Creative Control

Miscellaneous Mental Musings of an Emerging Artist

Of letters delivered later.

I’ve been expressing this to you without words lately, so much so that this letter I meant to write to you on Father’s Day arrives later than I’d hoped, my mind unable to produce the text by the arbitrary deadline of a Sunday in mid-June. And you aren’t reading this on the day I wrote it, and so many of these letters have been written to you before you could read at all. I write them to preserve the expression of my present feeling within the electronic framework our world created to hold our collective knowledge and warring opinions, in the hopes that you will read them one day, perhaps on a day that you need it, whether or not I’m still living at the time.

Others have read these letters before you have. That’s a detail I’m asking you to accept, if and when you ever read these. I made these letters public for selfish reasons, I admit: It’s within my nature to share the prose I’m most satisfied with having penned, and I’m rarely as satisfied with that prose as I am when I’ve been talking to others about you because being your father is the aspect of myself in which I am perhaps most confident in my intentions. Over the past four decades I’ve been and done many different things and not a single one of those things has ever been as important to me as what I get to do throughout the experience of raising you.


I watch as your encyclopedic obsession with dinosaurs fades into the background of your psyche, still available for immediate recall but no longer nearly as thrilling to you as the fever of watching your first World Cup and asking for the opportunity to develop the same skills as the wizards whose histories you begin, methodically, to memorize. The precision passes arced downfield, the seemingly impossible aerial curve of a shot on goal, the sly and playful way an attacker’s foot pushes the ball between the space of the defender’s legs. You grow especially fixated on the art of goalkeeping, spending every possible moment telling us about the fearless heroism of Lev Yashin or Manuel Neuer’s unique talent for sweeper-keeping. Your developed abilities to read a chess board prove to translate beautifully towards your vision of a soccer pitch and I marvel as you begin to maneuver the ball around and between the rush of defenders, then marvel further when you figure out what your body needs to do to deflect a ball heading towards the back of the net.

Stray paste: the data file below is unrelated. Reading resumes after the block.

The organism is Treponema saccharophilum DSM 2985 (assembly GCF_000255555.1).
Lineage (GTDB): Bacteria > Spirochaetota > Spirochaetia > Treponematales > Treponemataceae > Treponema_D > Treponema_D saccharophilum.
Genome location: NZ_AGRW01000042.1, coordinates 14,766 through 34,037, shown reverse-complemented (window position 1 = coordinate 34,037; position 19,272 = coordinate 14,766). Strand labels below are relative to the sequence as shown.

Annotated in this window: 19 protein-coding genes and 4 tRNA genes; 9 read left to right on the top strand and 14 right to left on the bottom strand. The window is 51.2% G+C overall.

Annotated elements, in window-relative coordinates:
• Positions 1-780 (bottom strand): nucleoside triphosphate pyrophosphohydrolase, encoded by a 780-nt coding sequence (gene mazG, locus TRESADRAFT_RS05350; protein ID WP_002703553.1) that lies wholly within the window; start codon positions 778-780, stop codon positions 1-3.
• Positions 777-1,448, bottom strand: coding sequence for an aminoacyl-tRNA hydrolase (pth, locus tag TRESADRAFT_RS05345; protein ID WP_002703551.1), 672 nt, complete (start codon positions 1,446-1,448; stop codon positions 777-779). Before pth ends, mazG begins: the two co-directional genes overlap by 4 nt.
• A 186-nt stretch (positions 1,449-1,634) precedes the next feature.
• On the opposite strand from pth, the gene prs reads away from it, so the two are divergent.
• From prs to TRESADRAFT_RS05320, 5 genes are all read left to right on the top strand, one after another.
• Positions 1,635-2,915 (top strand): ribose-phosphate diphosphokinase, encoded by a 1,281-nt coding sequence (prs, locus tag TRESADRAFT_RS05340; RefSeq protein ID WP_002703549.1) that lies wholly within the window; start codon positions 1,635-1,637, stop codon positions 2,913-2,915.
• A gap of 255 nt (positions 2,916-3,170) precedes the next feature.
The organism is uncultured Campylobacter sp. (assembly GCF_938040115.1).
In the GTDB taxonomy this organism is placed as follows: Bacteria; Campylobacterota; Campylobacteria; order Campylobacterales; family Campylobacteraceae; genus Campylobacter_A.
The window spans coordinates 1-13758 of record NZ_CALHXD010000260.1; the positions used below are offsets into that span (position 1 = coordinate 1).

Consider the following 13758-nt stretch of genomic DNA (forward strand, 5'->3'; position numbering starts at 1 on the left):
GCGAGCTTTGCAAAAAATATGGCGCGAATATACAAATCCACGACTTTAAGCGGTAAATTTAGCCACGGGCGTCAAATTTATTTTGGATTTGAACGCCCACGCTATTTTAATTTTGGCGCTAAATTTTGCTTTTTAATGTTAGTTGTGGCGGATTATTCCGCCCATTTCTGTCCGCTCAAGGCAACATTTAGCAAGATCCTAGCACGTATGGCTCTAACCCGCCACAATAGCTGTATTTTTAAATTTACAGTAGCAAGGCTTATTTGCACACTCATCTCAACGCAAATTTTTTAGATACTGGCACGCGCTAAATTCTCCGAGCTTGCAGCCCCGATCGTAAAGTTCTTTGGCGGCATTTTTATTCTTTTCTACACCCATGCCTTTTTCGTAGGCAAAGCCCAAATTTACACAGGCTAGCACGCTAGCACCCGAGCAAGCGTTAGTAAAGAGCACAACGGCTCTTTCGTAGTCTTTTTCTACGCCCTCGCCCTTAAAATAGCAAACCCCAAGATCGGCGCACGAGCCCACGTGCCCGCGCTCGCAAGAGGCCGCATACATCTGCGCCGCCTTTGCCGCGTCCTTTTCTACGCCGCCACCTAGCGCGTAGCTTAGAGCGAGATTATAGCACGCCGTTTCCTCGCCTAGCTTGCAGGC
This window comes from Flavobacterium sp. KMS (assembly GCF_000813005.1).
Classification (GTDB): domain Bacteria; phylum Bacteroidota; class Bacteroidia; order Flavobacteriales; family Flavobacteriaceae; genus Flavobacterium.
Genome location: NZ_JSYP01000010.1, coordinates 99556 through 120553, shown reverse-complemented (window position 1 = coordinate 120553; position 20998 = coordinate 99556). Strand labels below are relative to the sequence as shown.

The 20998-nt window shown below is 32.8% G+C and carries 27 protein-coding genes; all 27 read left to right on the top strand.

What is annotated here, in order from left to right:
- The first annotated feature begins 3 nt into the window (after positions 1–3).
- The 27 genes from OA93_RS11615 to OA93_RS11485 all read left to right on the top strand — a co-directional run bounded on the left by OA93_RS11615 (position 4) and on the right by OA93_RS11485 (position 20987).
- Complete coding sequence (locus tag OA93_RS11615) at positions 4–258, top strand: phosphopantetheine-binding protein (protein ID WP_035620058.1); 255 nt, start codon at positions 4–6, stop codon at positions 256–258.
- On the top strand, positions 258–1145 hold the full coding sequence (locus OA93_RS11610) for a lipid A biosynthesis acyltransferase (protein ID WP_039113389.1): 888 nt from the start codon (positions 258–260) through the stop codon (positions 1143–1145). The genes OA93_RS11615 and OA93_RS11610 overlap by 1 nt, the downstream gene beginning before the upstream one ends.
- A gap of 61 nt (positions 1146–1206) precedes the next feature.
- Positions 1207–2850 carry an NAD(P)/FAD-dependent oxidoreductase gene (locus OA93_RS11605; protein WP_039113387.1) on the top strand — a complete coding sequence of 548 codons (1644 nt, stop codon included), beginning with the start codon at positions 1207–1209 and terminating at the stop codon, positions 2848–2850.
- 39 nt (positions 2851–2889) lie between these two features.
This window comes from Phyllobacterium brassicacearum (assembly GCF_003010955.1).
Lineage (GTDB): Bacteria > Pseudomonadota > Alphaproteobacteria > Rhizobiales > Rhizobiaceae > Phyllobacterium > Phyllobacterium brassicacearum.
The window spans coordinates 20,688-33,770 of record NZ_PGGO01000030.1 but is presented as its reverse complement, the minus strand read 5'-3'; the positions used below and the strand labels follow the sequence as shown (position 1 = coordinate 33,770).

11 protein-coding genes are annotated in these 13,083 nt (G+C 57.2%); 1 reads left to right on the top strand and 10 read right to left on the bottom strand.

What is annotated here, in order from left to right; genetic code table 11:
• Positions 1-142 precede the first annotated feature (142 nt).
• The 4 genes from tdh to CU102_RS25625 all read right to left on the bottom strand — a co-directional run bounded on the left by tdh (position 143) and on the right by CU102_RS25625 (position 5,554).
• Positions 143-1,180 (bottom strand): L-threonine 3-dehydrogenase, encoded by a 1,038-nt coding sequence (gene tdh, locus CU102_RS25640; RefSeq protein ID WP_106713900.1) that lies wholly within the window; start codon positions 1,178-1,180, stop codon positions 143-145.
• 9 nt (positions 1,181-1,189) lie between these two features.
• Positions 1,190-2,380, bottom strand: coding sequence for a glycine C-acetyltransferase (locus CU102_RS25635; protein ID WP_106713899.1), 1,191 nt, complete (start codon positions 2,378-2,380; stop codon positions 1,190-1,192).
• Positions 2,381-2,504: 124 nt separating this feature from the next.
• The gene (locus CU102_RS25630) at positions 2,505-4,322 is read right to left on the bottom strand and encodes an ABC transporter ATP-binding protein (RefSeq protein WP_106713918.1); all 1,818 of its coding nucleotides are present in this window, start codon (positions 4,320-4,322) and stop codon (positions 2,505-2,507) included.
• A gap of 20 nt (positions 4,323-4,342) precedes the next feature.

I start thinking about how to save enough money to attend as many of the games in person as we can when the World Cup is hosted by North America in 2026 as well as doing the research on what we would need to do to provide you a path towards playing at an elite level if you wish to do so. It becomes the fundamental riddle of this stage of your growth and interest level — whether or not you want to be pushed further, and how to empower that effort if that is indeed what you want. This time last year, after all, you were charging headlong into a future of paleontology and marine biology, which I’m only now recognizing has fed into your recent deep dive into the world of Pokémon.